The men also heard from the mayors and police chiefs of Champaign and Urbana, as well as Champaign County State’s Attorney Julie Rietz and U.S. Attorney John Milhiser. They warned the Fresh Start participants of the legal consequences of gun violence, coupled with an invitation to stop shooting.

Rietz sat down to speak to the participants, who were also seated. She told them she did so as a show of respect.

“I hope this means something,” Rietz told the men, “because the other way I talk about you is standing up in court.”

She directed the men’s attention to poster-size mugshots set up in the room of several local men who had been convicted and imprisoned for gun-related offenses (at least one was a former C-U Fresh Start participant, who did not complete the program). Rietz said that while change is hard, spending years or decades in prison would be much harder.

All the speakers were part of a carefully controlled presentation that also included an audience of invited guests and reporters who sat in the back of the room. The reporters had agreed in advance to stay silent during the call-in, and not to seek out or name the identities of any of the young men.

However, all of the participants who were offered help through C-U Fresh Start are 18 or older, on parole or probation, have a prior felony arrest or gun arrest or a violent crime conviction, or have been identified through credible information as having a recent involvement in violent crime.

The eleven participants later went to another room for the second part of the call-in, where they learned about the “Services Pillar” of C-U Fresh Start. This was the help they could receive in completing their parole or probation, educational and job training opportunities and help in finding employment.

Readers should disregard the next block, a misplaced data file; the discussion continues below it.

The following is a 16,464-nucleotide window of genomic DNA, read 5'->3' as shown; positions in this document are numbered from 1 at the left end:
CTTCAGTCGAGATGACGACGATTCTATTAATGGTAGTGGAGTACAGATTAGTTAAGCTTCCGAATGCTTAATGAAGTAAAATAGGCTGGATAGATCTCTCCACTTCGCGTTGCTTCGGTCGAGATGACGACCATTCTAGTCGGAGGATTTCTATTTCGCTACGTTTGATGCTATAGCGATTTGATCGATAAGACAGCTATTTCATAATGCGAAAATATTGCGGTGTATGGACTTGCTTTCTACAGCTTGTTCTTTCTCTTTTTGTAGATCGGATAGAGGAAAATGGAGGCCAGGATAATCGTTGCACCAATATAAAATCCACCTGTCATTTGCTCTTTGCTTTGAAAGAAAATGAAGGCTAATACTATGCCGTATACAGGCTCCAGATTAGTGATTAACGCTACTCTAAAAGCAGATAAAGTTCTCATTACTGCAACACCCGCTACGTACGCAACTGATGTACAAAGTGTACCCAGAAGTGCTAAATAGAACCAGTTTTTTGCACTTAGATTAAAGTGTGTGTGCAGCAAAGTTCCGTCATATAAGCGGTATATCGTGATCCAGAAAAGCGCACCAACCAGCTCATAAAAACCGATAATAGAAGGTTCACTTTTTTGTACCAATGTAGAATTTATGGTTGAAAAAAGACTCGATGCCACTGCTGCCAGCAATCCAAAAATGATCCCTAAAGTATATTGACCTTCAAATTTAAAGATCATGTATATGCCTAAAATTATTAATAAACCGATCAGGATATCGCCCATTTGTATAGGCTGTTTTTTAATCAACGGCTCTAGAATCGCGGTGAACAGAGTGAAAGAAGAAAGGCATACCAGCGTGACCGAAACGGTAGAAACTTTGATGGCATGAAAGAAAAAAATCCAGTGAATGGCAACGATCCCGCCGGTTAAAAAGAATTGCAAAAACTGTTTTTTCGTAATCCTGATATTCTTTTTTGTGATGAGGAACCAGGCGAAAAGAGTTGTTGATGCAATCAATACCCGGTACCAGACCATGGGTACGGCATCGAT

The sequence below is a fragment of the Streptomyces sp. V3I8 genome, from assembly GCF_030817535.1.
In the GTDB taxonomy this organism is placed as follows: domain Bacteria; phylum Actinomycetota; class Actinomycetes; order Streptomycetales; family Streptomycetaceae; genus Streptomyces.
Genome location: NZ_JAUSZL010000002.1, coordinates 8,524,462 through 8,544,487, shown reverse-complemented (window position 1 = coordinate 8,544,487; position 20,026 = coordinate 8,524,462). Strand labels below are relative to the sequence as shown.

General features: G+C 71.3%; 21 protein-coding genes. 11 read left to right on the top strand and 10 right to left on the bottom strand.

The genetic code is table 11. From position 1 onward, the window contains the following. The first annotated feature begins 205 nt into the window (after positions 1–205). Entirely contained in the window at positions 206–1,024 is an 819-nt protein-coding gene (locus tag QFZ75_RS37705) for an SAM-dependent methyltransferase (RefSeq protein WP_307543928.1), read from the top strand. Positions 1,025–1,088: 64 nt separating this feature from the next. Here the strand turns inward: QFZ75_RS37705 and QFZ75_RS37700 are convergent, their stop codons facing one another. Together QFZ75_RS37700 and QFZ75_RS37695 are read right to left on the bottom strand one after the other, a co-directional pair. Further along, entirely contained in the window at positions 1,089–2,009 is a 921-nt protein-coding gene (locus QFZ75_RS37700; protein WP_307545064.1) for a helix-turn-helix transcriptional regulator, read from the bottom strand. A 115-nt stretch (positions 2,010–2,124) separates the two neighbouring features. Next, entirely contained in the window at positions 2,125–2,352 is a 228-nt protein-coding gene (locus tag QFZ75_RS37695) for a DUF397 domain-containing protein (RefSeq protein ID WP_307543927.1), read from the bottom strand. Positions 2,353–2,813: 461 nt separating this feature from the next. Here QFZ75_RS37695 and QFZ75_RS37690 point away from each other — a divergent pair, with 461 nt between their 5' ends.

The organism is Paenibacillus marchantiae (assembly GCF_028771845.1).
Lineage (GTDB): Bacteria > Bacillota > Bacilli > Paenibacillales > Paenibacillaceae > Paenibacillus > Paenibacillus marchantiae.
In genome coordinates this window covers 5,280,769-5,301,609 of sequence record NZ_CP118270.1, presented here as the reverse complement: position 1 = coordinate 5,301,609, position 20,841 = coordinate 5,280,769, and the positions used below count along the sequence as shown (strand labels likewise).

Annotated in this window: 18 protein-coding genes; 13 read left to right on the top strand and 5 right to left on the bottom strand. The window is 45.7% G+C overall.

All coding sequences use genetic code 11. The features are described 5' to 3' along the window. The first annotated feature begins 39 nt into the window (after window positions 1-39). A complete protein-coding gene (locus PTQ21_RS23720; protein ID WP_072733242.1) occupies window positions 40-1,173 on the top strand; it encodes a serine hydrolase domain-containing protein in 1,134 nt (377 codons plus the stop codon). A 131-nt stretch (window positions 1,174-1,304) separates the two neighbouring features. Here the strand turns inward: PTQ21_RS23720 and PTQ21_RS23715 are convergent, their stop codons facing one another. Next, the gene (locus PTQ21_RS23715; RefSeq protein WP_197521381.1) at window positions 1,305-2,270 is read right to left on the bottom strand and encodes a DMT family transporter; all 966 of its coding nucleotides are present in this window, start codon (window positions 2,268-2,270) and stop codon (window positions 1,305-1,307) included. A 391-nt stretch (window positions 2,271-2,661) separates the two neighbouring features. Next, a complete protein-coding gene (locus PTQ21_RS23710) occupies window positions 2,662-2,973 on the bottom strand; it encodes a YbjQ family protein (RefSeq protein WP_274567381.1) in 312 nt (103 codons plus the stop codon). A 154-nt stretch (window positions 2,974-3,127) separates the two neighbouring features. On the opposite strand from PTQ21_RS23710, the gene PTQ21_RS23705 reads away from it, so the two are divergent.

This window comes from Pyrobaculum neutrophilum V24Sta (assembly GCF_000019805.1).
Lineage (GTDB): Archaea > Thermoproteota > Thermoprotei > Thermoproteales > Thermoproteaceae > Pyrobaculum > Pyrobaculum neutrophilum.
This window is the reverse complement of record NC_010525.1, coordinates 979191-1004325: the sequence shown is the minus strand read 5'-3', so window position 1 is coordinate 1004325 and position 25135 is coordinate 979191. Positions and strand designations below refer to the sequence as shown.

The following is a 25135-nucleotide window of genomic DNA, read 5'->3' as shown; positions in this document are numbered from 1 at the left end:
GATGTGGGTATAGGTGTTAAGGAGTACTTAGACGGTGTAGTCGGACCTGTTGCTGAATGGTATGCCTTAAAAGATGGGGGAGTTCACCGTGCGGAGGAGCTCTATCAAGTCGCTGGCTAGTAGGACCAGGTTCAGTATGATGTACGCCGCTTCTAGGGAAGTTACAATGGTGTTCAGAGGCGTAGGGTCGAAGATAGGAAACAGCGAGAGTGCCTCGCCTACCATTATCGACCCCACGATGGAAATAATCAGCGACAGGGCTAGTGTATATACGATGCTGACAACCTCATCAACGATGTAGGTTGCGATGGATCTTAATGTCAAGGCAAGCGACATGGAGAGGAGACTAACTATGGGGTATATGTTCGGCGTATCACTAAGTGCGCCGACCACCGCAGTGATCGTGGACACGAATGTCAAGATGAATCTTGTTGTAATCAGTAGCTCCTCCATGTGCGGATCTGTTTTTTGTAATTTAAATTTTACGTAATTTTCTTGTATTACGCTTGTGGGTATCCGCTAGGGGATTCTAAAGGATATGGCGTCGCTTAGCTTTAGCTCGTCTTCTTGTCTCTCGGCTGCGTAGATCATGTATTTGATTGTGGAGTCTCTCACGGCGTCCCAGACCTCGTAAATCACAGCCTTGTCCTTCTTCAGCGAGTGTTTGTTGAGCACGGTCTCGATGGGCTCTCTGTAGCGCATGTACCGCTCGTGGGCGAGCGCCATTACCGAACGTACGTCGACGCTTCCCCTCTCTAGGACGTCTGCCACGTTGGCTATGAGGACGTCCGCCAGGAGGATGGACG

Rev. Willie Comer of East Central Illinois Youth for Christ was one of the pastors who spoke at the Fresh Start Call-In.  He told reporters that Fresh Start was an example of an “intervention” option for trying to steer young people away from crime. Comer said he hoped Thursday night’s Call-In would be the start of a dramatic growth and change for some of the participants.

“That I can be something different from what I have been,” said Comer, as he imagined the change of heart in the men that he hoped to initiate. “And the moment that I can think differently, and I can believe that there’s something different, then I got hope that I can move to another level in my life.”

But Comer also called for more “prevention” measures to reach young people before they get into trouble. One such measure is the Friday evening midnight basketball program Comer runs for middle and high school youth through East Central Illinois Youth For Christ. He also proposed the establishment of community arts centers in struggling neighborhoods, where young people would have the opportunity to develop their skills in interests in everything from cooking to dance to computer graphics.

Participation in the Fresh Start program is voluntary, and Champaign Community Relations Manager Tracy Parsons says about 30 percent of those who take part in the Call-Ins (which are held two or three times a year) actually complete the program. That compares to a 20 percent completion rate for similar programs in other cities, including Peoria, Rockford and Springfield in Illinois.